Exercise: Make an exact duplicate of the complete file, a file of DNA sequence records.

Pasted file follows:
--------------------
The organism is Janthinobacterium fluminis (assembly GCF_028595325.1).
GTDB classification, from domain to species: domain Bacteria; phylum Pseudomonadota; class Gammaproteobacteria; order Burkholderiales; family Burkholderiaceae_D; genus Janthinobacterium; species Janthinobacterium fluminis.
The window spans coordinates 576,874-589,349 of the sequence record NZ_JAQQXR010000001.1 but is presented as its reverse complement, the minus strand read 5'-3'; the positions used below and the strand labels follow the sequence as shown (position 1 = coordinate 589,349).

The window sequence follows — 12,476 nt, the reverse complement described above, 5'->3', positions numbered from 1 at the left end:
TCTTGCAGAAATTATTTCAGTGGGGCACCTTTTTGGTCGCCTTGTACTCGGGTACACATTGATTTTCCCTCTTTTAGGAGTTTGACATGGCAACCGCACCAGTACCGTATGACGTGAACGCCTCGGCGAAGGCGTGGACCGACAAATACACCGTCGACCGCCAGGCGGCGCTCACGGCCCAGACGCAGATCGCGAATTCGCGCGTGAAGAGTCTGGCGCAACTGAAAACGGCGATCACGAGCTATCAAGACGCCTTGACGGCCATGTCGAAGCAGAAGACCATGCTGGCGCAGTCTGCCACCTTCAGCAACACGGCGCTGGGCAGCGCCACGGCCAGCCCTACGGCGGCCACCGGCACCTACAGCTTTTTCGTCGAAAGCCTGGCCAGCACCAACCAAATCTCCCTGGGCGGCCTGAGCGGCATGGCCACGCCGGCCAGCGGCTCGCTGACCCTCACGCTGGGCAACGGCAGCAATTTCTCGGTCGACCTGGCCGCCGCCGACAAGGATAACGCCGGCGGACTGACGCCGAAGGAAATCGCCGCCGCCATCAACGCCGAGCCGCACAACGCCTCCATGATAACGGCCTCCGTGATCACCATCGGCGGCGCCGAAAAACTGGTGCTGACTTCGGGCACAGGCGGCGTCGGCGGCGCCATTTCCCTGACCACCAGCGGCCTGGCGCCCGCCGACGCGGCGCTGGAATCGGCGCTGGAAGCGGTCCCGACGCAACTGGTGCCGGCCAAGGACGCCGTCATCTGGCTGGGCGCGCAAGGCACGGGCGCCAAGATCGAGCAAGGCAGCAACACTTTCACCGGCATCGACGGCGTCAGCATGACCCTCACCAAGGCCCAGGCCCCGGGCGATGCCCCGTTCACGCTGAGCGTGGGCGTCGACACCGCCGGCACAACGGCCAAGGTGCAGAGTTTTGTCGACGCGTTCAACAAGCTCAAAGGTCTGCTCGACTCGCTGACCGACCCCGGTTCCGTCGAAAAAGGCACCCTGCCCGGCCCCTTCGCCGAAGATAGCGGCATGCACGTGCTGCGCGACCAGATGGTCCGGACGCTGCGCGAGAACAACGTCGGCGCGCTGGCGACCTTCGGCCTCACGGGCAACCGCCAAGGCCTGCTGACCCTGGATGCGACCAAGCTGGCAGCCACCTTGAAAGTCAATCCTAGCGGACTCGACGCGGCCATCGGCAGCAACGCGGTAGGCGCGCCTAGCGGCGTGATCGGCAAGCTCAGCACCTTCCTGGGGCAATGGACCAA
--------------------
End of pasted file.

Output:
The organism is Janthinobacterium fluminis (assembly GCF_028595325.1).
GTDB classification, from domain to species: domain Bacteria; phylum Pseudomonadota; class Gammaproteobacteria; order Burkholderiales; family Burkholderiaceae_D; genus Janthinobacterium; species Janthinobacterium fluminis.
The window spans coordinates 576,874-589,349 of the sequence record NZ_JAQQXR010000001.1 but is presented as its reverse complement, the minus strand read 5'-3'; the positions used below and the strand labels follow the sequence as shown (position 1 = coordinate 589,349).

The window sequence follows — 12,476 nt, the reverse complement described above, 5'->3', positions numbered from 1 at the left end:
TCTTGCAGAAATTATTTCAGTGGGGCACCTTTTTGGTCGCCTTGTACTCGGGTACACATTGATTTTCCCTCTTTTAGGAGTTTGACATGGCAACCGCACCAGTACCGTATGACGTGAACGCCTCGGCGAAGGCGTGGACCGACAAATACACCGTCGACCGCCAGGCGGCGCTCACGGCCCAGACGCAGATCGCGAATTCGCGCGTGAAGAGTCTGGCGCAACTGAAAACGGCGATCACGAGCTATCAAGACGCCTTGACGGCCATGTCGAAGCAGAAGACCATGCTGGCGCAGTCTGCCACCTTCAGCAACACGGCGCTGGGCAGCGCCACGGCCAGCCCTACGGCGGCCACCGGCACCTACAGCTTTTTCGTCGAAAGCCTGGCCAGCACCAACCAAATCTCCCTGGGCGGCCTGAGCGGCATGGCCACGCCGGCCAGCGGCTCGCTGACCCTCACGCTGGGCAACGGCAGCAATTTCTCGGTCGACCTGGCCGCCGCCGACAAGGATAACGCCGGCGGACTGACGCCGAAGGAAATCGCCGCCGCCATCAACGCCGAGCCGCACAACGCCTCCATGATAACGGCCTCCGTGATCACCATCGGCGGCGCCGAAAAACTGGTGCTGACTTCGGGCACAGGCGGCGTCGGCGGCGCCATTTCCCTGACCACCAGCGGCCTGGCGCCCGCCGACGCGGCGCTGGAATCGGCGCTGGAAGCGGTCCCGACGCAACTGGTGCCGGCCAAGGACGCCGTCATCTGGCTGGGCGCGCAAGGCACGGGCGCCAAGATCGAGCAAGGCAGCAACACTTTCACCGGCATCGACGGCGTCAGCATGACCCTCACCAAGGCCCAGGCCCCGGGCGATGCCCCGTTCACGCTGAGCGTGGGCGTCGACACCGCCGGCACAACGGCCAAGGTGCAGAGTTTTGTCGACGCGTTCAACAAGCTCAAAGGTCTGCTCGACTCGCTGACCGACCCCGGTTCCGTCGAAAAAGGCACCCTGCCCGGCCCCTTCGCCGAAGATAGCGGCATGCACGTGCTGCGCGACCAGATGGTCCGGACGCTGCGCGAGAACAACGTCGGCGCGCTGGCGACCTTCGGCCTCACGGGCAACCGCCAAGGCCTGCTGACCCTGGATGCGACCAAGCTGGCAGCCACCTTGAAAGTCAATCCTAGCGGACTCGACGCGGCCATCGGCAGCAACGCGGTAGGCGCGCCTAGCGGCGTGATCGGCAAGCTCAGCACCTTCCTGGGGCAATGGACCAA